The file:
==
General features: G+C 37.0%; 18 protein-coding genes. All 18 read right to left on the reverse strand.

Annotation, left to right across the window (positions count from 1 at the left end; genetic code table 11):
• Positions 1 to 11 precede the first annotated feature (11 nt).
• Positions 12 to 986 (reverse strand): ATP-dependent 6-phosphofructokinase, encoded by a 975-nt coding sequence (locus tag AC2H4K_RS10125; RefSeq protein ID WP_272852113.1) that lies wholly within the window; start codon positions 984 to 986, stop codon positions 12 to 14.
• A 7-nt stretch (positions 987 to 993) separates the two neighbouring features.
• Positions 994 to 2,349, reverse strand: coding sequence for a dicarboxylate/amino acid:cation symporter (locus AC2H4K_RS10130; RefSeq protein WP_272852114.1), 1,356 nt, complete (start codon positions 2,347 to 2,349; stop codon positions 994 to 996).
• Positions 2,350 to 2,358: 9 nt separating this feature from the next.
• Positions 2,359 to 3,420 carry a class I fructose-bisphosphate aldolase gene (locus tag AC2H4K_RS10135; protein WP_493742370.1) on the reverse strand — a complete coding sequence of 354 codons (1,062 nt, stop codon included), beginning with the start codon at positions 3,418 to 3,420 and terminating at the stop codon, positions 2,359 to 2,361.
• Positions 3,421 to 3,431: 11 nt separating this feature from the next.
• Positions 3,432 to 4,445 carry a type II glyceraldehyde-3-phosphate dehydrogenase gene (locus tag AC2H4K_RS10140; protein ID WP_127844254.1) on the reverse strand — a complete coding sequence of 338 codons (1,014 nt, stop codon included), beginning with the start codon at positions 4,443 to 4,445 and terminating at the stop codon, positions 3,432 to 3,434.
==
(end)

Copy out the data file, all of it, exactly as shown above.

General features: G+C 37.0%; 18 protein-coding genes. All 18 read right to left on the reverse strand.

Annotation, left to right across the window (positions count from 1 at the left end; genetic code table 11):
• Positions 1 to 11 precede the first annotated feature (11 nt).
• Positions 12 to 986 (reverse strand): ATP-dependent 6-phosphofructokinase, encoded by a 975-nt coding sequence (locus tag AC2H4K_RS10125; RefSeq protein ID WP_272852113.1) that lies wholly within the window; start codon positions 984 to 986, stop codon positions 12 to 14.
• A 7-nt stretch (positions 987 to 993) separates the two neighbouring features.
• Positions 994 to 2,349, reverse strand: coding sequence for a dicarboxylate/amino acid:cation symporter (locus AC2H4K_RS10130; RefSeq protein WP_272852114.1), 1,356 nt, complete (start codon positions 2,347 to 2,349; stop codon positions 994 to 996).
• Positions 2,350 to 2,358: 9 nt separating this feature from the next.
• Positions 2,359 to 3,420 carry a class I fructose-bisphosphate aldolase gene (locus tag AC2H4K_RS10135; protein WP_493742370.1) on the reverse strand — a complete coding sequence of 354 codons (1,062 nt, stop codon included), beginning with the start codon at positions 3,418 to 3,420 and terminating at the stop codon, positions 2,359 to 2,361.
• Positions 3,421 to 3,431: 11 nt separating this feature from the next.
• Positions 3,432 to 4,445 carry a type II glyceraldehyde-3-phosphate dehydrogenase gene (locus tag AC2H4K_RS10140; protein ID WP_127844254.1) on the reverse strand — a complete coding sequence of 338 codons (1,014 nt, stop codon included), beginning with the start codon at positions 4,443 to 4,445 and terminating at the stop codon, positions 3,432 to 3,434.